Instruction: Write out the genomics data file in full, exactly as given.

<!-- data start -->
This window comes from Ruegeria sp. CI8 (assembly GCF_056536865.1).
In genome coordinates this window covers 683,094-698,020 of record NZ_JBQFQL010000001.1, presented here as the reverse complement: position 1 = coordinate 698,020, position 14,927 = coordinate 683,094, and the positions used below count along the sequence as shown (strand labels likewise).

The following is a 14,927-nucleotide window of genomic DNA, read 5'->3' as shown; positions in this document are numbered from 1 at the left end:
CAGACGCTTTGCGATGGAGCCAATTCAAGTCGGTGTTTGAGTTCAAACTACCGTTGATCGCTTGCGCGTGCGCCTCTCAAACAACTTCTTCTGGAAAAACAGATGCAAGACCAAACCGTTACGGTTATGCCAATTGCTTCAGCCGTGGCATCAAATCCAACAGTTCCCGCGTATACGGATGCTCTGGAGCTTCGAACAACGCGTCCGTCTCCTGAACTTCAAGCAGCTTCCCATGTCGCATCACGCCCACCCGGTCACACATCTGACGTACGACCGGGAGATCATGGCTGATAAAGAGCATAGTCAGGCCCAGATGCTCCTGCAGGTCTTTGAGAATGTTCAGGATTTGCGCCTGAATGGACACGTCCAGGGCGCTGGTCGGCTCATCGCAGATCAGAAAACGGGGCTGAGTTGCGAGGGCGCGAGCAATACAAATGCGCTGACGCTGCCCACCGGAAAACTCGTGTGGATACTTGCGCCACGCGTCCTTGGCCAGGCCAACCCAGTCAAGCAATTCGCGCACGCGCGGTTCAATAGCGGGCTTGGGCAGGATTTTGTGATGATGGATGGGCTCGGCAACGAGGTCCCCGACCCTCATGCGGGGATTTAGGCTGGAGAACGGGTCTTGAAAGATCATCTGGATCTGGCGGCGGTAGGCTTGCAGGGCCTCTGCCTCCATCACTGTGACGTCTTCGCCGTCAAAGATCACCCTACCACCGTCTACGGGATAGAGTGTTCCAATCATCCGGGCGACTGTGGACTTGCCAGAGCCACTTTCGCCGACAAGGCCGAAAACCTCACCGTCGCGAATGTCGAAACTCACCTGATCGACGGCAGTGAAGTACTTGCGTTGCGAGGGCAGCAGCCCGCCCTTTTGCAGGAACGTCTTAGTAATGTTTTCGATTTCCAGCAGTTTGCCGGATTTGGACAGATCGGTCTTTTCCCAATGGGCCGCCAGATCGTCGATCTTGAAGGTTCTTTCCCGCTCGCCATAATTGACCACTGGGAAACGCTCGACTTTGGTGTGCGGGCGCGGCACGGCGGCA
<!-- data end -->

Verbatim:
This window comes from Ruegeria sp. CI8 (assembly GCF_056536865.1).
In genome coordinates this window covers 683,094-698,020 of record NZ_JBQFQL010000001.1, presented here as the reverse complement: position 1 = coordinate 698,020, position 14,927 = coordinate 683,094, and the positions used below count along the sequence as shown (strand labels likewise).

The following is a 14,927-nucleotide window of genomic DNA, read 5'->3' as shown; positions in this document are numbered from 1 at the left end:
CAGACGCTTTGCGATGGAGCCAATTCAAGTCGGTGTTTGAGTTCAAACTACCGTTGATCGCTTGCGCGTGCGCCTCTCAAACAACTTCTTCTGGAAAAACAGATGCAAGACCAAACCGTTACGGTTATGCCAATTGCTTCAGCCGTGGCATCAAATCCAACAGTTCCCGCGTATACGGATGCTCTGGAGCTTCGAACAACGCGTCCGTCTCCTGAACTTCAAGCAGCTTCCCATGTCGCATCACGCCCACCCGGTCACACATCTGACGTACGACCGGGAGATCATGGCTGATAAAGAGCATAGTCAGGCCCAGATGCTCCTGCAGGTCTTTGAGAATGTTCAGGATTTGCGCCTGAATGGACACGTCCAGGGCGCTGGTCGGCTCATCGCAGATCAGAAAACGGGGCTGAGTTGCGAGGGCGCGAGCAATACAAATGCGCTGACGCTGCCCACCGGAAAACTCGTGTGGATACTTGCGCCACGCGTCCTTGGCCAGGCCAACCCAGTCAAGCAATTCGCGCACGCGCGGTTCAATAGCGGGCTTGGGCAGGATTTTGTGATGATGGATGGGCTCGGCAACGAGGTCCCCGACCCTCATGCGGGGATTTAGGCTGGAGAACGGGTCTTGAAAGATCATCTGGATCTGGCGGCGGTAGGCTTGCAGGGCCTCTGCCTCCATCACTGTGACGTCTTCGCCGTCAAAGATCACCCTACCACCGTCTACGGGATAGAGTGTTCCAATCATCCGGGCGACTGTGGACTTGCCAGAGCCACTTTCGCCGACAAGGCCGAAAACCTCACCGTCGCGAATGTCGAAACTCACCTGATCGACGGCAGTGAAGTACTTGCGTTGCGAGGGCAGCAGCCCGCCCTTTTGCAGGAACGTCTTAGTAATGTTTTCGATTTCCAGCAGTTTGCCGGATTTGGACAGATCGGTCTTTTCCCAATGGGCCGCCAGATCGTCGATCTTGAAGGTTCTTTCCCGCTCGCCATAATTGACCACTGGGAAACGCTCGACTTTGGTGTGCGGGCGCGGCACGGCGGCA